Give Yourself Grace

Lately I’ve been following the lovely Kate Northrup, exploring what she has to say through her blog, her podcast, and her best selling book Money: A Love Story. Kate is a vibrant, authentic, successful, and smart entrepreneur, born and raised in Maine. Mother to a toddler of her own, she dedicates her work to helping women in business–and now moms in business–live the lives they dream of. In spite of our disparate backgrounds, much of what she has to say applies beautifully to my life now, and I have been inspired by her over the past few months. Oh, and I also have a huge girl crush on her.

One concept that Kate discusses as a path to “financial freedom” is that of passive income. I have to admit, this idea is totally new to me. I never even thought of it as a possibility in my life. Growing up in a household where all available funds were used for living expenses, investing was not something we did. Nor I am in a position to do much of it now. However, Kate focuses less on investing money and more on investing time and energy on projects that allow you to earn money outside of the traditional hours-worked-equals-dollars-earned mode; projects that earn income even when you aren’t working your butt off on them.

For example, many people create passive income by writing a book. Hmmmm… writing a book. This is something that has crossed my mind before. I mean, obviously I have LOADS of free time to write. And, of course, my book–a memoir, to be exact–would immediately skyrocket to a best seller and provide my family with a modest but comfortable passive income, eliminating any shadow of financial stress as I continue to raise my children, work as a doula, practice yoga, drink coffee with friends, self-reflect, eat chocolate, and otherwise live the live I am meant to lead. Obviously.

Sarcasm aside, I am sitting with the idea. Trying it on for size. There are aspects of my story that I feel compelled to share. My journey as a new mom, as a young breast cancer survivor, as a high-school-teacher-turned-doula. My journey carrying, birthing, and parenting twins. My overarching journey as a recovering perfectionist: learning that I am not perfect (nor meant to be perfect) and learning to love myself passionately and unconditionally just as I am. (This last piece is a work-in-progress.)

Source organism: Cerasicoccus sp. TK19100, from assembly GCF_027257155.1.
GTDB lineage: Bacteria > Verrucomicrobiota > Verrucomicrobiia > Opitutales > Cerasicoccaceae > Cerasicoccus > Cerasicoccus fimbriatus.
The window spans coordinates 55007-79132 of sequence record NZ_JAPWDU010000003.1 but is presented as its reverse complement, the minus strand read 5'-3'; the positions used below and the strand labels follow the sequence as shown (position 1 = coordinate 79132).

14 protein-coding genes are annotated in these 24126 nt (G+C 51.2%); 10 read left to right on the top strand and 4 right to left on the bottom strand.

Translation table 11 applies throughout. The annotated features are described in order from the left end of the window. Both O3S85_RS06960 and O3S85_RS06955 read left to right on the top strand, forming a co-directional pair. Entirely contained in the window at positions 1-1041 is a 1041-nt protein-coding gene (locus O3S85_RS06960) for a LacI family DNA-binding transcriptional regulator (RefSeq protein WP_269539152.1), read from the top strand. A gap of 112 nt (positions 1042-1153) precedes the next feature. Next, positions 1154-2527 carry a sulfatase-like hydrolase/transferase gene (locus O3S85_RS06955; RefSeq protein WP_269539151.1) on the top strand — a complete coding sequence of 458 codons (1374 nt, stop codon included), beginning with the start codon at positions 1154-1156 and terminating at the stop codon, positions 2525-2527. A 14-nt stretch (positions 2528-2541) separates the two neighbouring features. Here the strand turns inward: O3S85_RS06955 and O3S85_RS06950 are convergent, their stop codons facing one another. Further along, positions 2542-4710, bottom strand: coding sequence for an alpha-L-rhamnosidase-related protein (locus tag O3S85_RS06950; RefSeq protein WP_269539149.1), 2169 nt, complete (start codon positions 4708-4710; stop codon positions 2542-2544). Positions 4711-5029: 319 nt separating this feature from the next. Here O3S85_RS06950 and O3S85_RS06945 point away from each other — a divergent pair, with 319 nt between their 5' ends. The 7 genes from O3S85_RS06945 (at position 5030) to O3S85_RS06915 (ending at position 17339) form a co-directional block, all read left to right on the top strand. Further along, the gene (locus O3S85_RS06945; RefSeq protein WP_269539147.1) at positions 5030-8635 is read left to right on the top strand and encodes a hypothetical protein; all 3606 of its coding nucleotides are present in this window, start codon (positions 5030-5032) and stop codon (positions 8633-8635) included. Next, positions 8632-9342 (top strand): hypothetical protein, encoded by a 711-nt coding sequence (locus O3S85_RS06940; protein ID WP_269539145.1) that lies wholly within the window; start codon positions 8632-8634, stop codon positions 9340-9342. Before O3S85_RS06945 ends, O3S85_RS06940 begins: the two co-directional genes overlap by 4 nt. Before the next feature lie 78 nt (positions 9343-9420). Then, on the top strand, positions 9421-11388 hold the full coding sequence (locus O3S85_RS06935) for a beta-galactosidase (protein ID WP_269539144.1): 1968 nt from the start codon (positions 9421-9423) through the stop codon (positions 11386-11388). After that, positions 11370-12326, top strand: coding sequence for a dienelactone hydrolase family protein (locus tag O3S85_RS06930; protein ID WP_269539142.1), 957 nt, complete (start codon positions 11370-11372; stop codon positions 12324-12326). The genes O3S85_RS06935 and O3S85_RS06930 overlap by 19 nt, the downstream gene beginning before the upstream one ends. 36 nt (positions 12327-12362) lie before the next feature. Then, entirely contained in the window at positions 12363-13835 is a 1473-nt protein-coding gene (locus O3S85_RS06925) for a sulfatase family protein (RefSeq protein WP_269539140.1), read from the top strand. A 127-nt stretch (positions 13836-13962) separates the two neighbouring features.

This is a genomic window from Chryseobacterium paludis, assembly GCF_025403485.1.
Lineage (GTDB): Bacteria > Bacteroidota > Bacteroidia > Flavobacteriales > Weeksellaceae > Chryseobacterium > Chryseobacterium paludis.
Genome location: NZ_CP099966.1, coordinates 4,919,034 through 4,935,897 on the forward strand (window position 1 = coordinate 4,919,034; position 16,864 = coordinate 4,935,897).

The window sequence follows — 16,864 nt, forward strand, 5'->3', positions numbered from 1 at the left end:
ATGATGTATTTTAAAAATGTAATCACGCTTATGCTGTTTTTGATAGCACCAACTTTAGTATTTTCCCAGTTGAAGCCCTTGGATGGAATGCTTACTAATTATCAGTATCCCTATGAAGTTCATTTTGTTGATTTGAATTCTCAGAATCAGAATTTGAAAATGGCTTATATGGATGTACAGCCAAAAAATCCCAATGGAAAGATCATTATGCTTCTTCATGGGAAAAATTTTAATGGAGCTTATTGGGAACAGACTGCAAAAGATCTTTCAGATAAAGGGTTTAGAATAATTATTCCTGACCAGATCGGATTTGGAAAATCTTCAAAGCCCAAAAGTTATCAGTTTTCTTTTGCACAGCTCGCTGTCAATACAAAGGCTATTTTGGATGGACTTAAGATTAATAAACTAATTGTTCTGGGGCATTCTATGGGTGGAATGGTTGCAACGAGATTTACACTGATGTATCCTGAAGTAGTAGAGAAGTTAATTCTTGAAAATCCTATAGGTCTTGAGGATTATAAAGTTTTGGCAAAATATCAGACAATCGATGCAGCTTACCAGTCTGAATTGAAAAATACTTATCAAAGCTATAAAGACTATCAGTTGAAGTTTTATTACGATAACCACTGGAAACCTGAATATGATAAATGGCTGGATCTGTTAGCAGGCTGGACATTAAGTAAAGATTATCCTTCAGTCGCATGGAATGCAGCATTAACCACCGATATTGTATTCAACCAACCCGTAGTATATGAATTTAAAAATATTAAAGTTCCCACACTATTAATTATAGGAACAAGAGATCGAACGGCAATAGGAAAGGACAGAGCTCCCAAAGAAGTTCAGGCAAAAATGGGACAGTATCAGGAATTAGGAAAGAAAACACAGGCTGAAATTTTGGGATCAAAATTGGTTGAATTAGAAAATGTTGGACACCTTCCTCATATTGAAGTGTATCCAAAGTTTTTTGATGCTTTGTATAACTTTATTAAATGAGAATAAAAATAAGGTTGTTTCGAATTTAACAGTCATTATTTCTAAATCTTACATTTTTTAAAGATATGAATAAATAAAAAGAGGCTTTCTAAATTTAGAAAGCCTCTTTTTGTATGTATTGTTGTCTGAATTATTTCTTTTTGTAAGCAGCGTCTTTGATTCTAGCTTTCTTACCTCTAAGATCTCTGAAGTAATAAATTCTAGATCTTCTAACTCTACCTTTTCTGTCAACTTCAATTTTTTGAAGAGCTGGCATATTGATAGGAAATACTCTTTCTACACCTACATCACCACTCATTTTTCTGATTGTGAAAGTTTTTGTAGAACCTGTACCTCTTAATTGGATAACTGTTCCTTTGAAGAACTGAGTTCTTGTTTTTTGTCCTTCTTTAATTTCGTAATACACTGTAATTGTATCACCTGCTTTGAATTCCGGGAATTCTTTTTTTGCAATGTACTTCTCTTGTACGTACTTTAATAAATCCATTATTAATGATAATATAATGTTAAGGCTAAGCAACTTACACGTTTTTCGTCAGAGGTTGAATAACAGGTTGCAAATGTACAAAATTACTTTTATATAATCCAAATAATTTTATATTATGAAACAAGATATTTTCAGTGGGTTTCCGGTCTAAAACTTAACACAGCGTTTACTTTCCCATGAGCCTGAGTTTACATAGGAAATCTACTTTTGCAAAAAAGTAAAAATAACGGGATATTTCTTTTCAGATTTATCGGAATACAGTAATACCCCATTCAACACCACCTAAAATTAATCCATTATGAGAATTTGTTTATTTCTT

And so at 5:30 this morning, coffee in hand and toddler by my side, I opened my chromebook and googled, “How to write a book.” (Hey, you have to start somewhere, right?)

After scrolling briefly through this and that, I settled on “10 Ridiculously Simple Steps for Writing a Book” by Jeff Goins. The list includes practical, tangible tidbits of advice that made me feel like I was ready to write, like, NOW. Decide what the book is about, set a daily word count goal, set a total word count goal, write every day… I can totally do this! And then… number nine:

Embrace failure. As you approach the end of this project, know that this will be hard and you will most certainly mess up. Just be okay with failing, and give yourself grace. That’s what will sustain you — the determination to continue, not your elusive standards of perfection.”

Good one, Universe. In one little bullet point about writing a book, Groins captures my major life learning of the past decade: “You will most certainly mess up.”  Let go of “your elusive standards of perfection,” and “just be okay with failing.” But, most importantly, “GIVE YOURSELF GRACE.”

Maybe I am a masochist. Life gets a little comfortable and I think, “Gee, what other project can I take on that is totally new that will inevitably lead to failures, forcing me to come head to head with my own imperfection?” I don’t know though… Maybe Groins’ little piece of advice is a sign–an arrow pointing me towards the next opportunity to exercise resilience and to chase that ever-allusive practice of giving myself some grace.

Sharing the Love

This piece was origninaly posted on the BirthME doula blog in September 2016. I wanted to share it again here so it can be part of my personal archives. Thanks for reading, and I hope you enjoy!

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I’m fairly certain I ruined my son’s life when I decided to give him a sibling. Of course, being the overachiever that I am, I gave him not one sibling, but two. At once. TWIN. SISTERS.

Just like his daddy and I, the poor kid was blindsided. Back in the day, he was a pretty big deal. On his daddy’s side, he is the firstborn of a firstborn of a firstborn. The first grandchild on both sides of the family; the first great grandchild to several living great grandparents. He made me a mom and transformed my life. He was my world and my one pure love.

And then there were three. At 4 years, 4 months, he became Big Brother. Not the baby anymore, but the big boy, the helper, the one I can rely on, the one who has to just suck it up and let his sister play with his toy for a minute because do you really want to listen to her scream and I know it’s not fair but she’s a baby and doesn’t know any better and I need your help because it’s just really hard for me right now because there are two of them. That one.

And for me, the eternal guilt of never again being mother to only him.